Social & Economic Values

Social and economic values

Improving our understanding of the social, ecological and economic values of wildlife is an important precursor to their sustainable use and management. Defining such values from the perspective of all stakeholders provides a basis for determining limits of development (e.g. in setting Limits of Acceptable Change) to uphold these values.

Humans benefit physiologically and psychologically from interactions with nature and wildlife and attribute a range of values to wildlife species. In wildlife tourism, conducting research to understand people’s perceptions and values of wildlife and their interaction experiences has been recognised as a critical step towards sustainable management.

Research on social values of dwarf minke whales

Visitor studies

The MWP research team has conducted passenger surveys on swim-with-whales (SWW) vessels each minke whale season since 1996, which have contributed to evaluations of management guidelines, interpretation, and social and economic values of the whales and the SWW activity.

Valentine, Birtles, Curnock, Arnold & Dunstan (2004) documented exceptionally high satisfaction ratings among SWW participants in comparison with other wildlife tourism worldwide. They showed a correlation between visitor satisfaction and closeness of approaches by the whales, total number of whales seen, and the total time spent with whales.

A PhD study by Curnock (2010) included an investigation of the elements that contribute to the swimming-with-dwarf minke whales experience using passenger questionnaires (n=2,171), and identified a range of social values of the whales and the SWW experience held by the tourists and key stakeholders. Defining elements of the SWW experience that emerged included: (i) closeness to whales, (ii) the in-water setting, (iii) seeing many/multiple whales, (iv) the long duration of interactions, (v) inquisitive behaviour displayed by the whales, (vi) interactions occurring on the whales’ terms, (vi) the whales’ aesthetic appeal and physical attributes, and (viii) a perception that the SWW encounters were well managed. Significant differences however in passengers’ experiences were found on different vessels. Passengers on live-aboard vessels were more likely to experience swimming-with-whales, saw more whales, got closer to them and gave higher ratings of satisfaction.

Stakeholders’ values

Curnock (2010) investigated social values associated with the whales and the SWW activity using interviews with 16 stakeholder key informants, including industry personnel, Reef managers, NGO representatives and researchers. Industry respondents identified dwarf minke whales as one of the top wildlife experiences offered by their company. Management agency representatives perceived the SWW activity to be a good opportunity for engaging with the tourism industry and wider public, and for promoting the sustainable management of whale watching and the Great Barrier Reef. Other stakeholders identified the SWW activity as an opportunity to raise public awareness for whale conservation and expressed a keen interest in the ongoing evaluation and sustainable management of the SWW activity.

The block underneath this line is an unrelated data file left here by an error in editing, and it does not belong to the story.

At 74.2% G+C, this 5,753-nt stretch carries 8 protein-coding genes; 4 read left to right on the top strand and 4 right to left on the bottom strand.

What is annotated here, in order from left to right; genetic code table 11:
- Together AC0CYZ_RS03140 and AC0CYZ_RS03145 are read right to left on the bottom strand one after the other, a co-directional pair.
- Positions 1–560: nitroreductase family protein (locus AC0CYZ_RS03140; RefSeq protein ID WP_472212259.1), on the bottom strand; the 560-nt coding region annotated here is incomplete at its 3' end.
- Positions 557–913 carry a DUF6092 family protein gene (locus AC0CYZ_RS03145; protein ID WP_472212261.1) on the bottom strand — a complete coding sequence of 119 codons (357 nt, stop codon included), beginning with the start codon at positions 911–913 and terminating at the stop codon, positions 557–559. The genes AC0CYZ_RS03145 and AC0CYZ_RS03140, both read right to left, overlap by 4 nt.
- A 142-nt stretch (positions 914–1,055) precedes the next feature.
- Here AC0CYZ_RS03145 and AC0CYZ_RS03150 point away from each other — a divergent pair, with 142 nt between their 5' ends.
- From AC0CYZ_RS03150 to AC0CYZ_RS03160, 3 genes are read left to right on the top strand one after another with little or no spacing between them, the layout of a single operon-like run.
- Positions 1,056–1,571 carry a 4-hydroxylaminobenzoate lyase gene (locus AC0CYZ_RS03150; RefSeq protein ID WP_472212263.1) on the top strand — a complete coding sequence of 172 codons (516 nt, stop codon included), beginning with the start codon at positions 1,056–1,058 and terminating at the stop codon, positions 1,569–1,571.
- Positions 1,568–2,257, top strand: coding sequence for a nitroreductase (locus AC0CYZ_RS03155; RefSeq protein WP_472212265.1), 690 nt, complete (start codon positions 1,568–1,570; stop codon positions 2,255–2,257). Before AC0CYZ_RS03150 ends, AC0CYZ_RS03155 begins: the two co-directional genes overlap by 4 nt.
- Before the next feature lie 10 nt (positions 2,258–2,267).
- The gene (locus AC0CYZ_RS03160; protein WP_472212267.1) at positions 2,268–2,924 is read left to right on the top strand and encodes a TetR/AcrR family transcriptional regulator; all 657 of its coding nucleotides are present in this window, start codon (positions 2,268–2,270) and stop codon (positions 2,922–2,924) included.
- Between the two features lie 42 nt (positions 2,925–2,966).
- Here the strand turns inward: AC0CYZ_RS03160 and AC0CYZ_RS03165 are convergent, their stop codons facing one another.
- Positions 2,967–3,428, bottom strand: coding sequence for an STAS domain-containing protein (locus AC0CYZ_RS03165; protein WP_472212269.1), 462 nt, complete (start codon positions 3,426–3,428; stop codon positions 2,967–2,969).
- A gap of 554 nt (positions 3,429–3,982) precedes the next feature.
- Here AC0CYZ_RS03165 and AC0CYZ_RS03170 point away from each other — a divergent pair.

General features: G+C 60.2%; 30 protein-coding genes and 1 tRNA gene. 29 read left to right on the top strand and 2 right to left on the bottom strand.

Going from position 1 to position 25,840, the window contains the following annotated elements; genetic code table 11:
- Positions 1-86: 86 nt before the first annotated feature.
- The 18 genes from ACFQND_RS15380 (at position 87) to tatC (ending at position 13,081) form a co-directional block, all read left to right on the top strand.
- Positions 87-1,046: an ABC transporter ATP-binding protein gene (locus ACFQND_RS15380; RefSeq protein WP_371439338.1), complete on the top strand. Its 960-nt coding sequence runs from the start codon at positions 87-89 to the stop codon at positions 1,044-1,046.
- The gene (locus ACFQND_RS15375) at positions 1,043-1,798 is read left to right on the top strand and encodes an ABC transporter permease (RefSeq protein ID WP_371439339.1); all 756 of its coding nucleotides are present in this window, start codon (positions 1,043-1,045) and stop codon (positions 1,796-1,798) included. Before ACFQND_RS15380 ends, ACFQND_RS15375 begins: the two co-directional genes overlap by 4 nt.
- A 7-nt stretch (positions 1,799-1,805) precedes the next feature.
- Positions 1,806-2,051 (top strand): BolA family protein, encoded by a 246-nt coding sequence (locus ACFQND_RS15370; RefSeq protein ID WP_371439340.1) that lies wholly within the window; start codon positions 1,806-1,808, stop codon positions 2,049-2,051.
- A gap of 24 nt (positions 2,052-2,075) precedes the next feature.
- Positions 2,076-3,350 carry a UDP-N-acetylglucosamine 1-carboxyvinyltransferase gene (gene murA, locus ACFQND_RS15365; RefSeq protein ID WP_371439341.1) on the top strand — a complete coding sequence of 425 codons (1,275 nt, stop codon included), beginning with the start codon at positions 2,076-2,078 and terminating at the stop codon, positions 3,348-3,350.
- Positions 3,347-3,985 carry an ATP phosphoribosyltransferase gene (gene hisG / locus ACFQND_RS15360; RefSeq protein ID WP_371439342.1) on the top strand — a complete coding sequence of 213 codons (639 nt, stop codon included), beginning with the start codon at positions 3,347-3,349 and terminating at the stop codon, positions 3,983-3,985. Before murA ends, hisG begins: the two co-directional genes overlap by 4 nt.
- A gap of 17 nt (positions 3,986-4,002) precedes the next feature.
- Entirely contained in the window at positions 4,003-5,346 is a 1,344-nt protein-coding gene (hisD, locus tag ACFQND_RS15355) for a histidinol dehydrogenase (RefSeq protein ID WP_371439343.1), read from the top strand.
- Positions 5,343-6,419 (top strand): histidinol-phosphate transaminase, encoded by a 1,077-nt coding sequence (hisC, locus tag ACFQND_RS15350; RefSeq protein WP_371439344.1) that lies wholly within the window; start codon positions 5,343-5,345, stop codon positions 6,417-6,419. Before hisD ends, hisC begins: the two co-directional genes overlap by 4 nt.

Research on economic values of dwarf minke whales

Research by the MWP in collaboration with Professor Natalie Stoeckl (James Cook University) over 2007-2010 investigated the social and economic values of a range of iconic marine wildlife species in the Great Barrier Reef, including dwarf minke whales. Stoeckl et al. (2010) found that each year the five live-aboard dive-vessels that utilise the Ribbon Reef region (four of which hold SWW-endorsements) contribute between $16.1 and $27.6 million (depending on the regional multiplier used) to the regional economy. During the months of June and July, a substantial proportion of these vessels’ regional economic contribution can therefore be attributed directly to their encounters with dwarf minke whales and this is the subject of follow-up studies investigating the relative proportions that are attributable to individual marine species.

graphic of a whale, turtle, shark and a fish

For further information on this research, please see our report on the RRRC website.

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